Aribnb's 'party house' problem could spoil its public listing. Here's why its new rules to stop the rowdy blowouts might not even work.
- Airbnb CEO Brian Chesky announced new trust and safety procedures for the home rental startup on Wednesday, including host and guest verification and better guest support.
- The policy updates come days after Airbnb announced it would review and remove all listings on its home rental site that were "party houses" designed for one-night large gatherings after a fatal shooting at a rental property in Orinda, California, on October 31.
- These policy changes don't address the underlying issues with Airbnb's business model, Mike Luxe, president of American Family Voices and anti-Airbnb advocate, told Business Insider.
- Some experts said they were encouraged by Chesky's quick action and policy announcement, but that it casts doubt on whether the company is fully prepared to understand and respond to other liability issues it may face as a public company.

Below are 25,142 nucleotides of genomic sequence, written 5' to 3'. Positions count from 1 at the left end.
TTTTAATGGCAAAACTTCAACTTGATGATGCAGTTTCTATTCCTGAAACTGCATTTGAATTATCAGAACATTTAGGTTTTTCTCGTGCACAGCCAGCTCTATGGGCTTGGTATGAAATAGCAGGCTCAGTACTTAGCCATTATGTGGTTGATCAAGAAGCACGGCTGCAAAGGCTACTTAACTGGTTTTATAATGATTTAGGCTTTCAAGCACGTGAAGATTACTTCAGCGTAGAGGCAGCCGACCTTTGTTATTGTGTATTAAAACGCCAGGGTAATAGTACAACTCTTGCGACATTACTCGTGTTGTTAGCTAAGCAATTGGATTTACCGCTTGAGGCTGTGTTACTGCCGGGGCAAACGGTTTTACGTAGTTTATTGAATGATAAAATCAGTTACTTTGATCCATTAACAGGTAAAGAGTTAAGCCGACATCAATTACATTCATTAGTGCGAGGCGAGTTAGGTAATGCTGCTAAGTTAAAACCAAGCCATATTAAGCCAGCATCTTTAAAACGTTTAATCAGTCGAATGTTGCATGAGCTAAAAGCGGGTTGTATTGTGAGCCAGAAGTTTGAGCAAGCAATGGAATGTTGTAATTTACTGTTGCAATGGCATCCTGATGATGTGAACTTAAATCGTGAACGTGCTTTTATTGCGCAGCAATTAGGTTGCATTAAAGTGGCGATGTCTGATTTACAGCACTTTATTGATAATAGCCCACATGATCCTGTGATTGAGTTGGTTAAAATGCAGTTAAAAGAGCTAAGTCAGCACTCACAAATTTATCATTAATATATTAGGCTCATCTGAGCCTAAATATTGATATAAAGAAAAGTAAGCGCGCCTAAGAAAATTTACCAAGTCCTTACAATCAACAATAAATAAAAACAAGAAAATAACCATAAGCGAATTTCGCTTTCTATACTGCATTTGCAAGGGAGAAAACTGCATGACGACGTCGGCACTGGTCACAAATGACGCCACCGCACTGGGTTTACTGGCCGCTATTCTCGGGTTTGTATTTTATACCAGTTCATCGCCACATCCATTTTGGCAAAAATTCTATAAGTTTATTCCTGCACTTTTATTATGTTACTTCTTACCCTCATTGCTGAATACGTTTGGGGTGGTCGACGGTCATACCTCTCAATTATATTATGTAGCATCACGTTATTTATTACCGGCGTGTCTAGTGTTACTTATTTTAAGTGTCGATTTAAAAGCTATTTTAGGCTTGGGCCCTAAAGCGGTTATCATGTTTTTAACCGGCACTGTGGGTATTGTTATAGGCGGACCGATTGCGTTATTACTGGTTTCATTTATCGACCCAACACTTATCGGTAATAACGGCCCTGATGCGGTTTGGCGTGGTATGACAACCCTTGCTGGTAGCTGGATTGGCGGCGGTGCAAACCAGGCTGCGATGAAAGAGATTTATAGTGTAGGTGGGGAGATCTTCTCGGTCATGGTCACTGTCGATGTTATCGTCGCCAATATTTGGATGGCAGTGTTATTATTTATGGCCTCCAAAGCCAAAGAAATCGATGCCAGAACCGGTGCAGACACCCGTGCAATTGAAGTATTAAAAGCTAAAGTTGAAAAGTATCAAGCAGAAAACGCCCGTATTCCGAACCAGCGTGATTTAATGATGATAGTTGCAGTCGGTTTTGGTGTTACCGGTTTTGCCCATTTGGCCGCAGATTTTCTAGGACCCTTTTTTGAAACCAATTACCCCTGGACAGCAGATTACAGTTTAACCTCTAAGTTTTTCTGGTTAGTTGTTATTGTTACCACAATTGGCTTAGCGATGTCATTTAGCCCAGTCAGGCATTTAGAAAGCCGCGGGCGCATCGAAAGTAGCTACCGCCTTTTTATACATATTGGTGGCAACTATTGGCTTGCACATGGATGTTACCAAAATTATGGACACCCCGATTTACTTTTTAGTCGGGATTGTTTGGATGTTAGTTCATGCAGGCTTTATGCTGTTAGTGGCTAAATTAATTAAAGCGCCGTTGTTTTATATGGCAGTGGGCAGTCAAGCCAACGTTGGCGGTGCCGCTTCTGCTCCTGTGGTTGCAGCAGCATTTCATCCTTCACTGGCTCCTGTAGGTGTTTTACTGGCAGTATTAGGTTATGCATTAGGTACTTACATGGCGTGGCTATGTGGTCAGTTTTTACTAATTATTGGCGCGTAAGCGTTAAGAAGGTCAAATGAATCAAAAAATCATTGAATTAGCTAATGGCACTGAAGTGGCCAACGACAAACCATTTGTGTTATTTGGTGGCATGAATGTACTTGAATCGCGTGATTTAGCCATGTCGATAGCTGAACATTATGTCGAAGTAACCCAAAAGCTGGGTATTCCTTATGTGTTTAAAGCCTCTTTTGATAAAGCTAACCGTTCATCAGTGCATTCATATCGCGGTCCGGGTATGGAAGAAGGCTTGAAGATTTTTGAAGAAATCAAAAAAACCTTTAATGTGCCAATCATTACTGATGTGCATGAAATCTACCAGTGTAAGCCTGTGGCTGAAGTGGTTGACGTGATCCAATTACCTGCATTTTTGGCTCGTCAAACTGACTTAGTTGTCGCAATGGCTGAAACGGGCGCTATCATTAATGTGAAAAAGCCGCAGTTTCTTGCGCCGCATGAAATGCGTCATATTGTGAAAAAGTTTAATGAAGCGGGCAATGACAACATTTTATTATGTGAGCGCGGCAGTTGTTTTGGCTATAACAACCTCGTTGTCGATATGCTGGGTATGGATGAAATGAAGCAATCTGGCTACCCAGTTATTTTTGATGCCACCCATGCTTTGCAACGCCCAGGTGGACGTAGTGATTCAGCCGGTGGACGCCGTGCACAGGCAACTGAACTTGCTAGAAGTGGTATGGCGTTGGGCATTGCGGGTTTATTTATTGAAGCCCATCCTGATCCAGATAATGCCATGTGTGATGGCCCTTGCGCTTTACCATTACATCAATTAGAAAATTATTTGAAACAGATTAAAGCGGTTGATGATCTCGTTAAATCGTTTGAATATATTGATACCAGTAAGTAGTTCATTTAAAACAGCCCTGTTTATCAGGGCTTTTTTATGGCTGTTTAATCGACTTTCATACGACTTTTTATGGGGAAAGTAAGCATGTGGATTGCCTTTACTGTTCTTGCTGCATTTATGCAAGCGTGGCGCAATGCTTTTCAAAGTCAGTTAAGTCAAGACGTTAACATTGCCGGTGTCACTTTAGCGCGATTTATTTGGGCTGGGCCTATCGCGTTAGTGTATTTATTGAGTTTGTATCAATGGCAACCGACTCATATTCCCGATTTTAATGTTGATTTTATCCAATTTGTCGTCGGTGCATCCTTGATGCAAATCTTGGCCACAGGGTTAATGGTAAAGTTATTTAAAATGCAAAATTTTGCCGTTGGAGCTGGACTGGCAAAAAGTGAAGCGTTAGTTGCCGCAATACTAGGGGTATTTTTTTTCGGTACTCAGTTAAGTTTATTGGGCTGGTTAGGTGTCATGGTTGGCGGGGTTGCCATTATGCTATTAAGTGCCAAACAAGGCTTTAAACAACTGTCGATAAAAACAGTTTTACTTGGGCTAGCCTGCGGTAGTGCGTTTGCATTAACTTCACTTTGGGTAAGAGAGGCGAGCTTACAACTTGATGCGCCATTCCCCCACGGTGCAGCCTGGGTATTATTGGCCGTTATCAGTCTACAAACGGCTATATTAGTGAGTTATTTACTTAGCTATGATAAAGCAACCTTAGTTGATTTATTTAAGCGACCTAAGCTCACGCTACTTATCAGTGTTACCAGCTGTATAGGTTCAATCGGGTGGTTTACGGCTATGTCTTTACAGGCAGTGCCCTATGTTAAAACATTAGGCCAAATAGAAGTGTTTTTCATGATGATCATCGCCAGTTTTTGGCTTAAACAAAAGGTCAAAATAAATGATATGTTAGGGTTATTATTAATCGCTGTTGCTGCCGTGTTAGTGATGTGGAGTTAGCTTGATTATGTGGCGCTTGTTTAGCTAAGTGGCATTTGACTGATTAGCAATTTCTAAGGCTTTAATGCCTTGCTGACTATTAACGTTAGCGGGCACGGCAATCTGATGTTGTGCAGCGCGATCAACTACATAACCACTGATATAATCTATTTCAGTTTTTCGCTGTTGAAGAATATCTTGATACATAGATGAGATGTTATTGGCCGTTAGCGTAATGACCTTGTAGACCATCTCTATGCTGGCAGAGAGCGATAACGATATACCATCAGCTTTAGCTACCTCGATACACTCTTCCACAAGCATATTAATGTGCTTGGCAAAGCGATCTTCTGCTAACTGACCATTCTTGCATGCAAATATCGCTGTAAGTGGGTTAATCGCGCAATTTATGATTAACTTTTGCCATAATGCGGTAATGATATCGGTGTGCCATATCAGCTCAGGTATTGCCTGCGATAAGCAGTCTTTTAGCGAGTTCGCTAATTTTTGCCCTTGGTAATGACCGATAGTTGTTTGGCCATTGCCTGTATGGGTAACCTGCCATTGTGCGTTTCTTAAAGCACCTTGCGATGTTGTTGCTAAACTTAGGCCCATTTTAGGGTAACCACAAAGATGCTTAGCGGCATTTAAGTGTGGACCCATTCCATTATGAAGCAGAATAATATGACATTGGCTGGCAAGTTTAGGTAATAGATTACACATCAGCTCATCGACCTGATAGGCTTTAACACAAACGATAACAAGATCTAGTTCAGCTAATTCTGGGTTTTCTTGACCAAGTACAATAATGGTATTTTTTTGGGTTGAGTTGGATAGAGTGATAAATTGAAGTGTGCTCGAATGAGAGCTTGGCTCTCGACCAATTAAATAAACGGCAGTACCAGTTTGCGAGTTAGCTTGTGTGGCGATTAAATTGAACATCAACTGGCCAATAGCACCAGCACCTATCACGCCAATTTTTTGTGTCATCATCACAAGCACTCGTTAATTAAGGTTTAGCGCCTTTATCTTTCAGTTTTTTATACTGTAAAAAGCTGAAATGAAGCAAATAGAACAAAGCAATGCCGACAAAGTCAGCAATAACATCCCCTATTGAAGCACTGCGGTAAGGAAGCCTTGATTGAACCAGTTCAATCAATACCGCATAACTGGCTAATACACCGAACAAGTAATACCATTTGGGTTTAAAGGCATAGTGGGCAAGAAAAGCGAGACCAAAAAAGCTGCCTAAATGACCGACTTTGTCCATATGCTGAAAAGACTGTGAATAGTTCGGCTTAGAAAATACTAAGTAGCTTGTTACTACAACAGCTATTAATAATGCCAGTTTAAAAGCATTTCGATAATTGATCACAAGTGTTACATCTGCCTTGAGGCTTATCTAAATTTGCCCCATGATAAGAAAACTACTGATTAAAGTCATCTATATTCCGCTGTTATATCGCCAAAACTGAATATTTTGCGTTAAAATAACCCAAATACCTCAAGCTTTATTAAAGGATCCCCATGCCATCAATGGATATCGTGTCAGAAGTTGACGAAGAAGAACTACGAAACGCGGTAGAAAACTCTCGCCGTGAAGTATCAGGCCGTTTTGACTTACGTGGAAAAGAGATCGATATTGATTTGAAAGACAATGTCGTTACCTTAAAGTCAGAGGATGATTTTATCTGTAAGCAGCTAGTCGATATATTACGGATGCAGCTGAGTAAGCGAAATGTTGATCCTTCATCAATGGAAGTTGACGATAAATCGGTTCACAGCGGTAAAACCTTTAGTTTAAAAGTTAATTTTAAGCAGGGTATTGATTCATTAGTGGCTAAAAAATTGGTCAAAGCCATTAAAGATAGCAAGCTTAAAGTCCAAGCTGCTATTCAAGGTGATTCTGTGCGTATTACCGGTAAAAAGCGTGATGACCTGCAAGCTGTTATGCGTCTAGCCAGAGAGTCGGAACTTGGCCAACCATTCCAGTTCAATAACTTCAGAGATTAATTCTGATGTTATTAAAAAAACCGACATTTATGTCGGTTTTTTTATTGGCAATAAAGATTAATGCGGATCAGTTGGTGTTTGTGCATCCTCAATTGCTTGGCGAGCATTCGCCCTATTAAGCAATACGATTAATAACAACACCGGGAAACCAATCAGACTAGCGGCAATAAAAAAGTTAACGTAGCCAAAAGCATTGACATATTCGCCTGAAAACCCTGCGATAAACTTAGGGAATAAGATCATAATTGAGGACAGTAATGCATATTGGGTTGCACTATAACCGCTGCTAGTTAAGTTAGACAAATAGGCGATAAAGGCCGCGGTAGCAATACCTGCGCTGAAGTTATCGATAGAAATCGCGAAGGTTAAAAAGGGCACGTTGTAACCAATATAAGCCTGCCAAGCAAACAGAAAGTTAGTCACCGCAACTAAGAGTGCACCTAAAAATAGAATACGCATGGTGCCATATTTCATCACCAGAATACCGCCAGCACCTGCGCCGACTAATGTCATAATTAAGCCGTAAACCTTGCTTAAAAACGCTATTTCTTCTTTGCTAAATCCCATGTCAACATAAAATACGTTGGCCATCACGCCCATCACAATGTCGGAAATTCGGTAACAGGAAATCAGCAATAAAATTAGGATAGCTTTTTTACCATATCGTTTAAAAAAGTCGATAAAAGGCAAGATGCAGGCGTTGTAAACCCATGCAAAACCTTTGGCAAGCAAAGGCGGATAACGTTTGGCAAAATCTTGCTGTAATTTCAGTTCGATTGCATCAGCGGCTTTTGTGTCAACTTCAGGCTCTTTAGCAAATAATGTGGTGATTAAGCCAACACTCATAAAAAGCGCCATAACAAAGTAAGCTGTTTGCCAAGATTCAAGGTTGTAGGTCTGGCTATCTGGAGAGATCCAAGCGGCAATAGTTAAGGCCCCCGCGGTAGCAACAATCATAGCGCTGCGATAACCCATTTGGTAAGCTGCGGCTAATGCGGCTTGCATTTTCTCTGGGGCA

- Others pointed to Airbnb's poor track record of working with local governments and said that it shouldn't take a homicide and ensuing news cycle to act responsibly.
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Add one more "risk factor" to the upcoming prospectus Airbnb will release when it makes its stock market debut next year: Party houses.
The home-sharing service has built a booming business by making it easy for anyone to rent their homes to vacationers or business travellers looking for an alternative to a hotel. But the instant and easy access to homes has also caught the notice of teens and others looking for place to throw wild parties.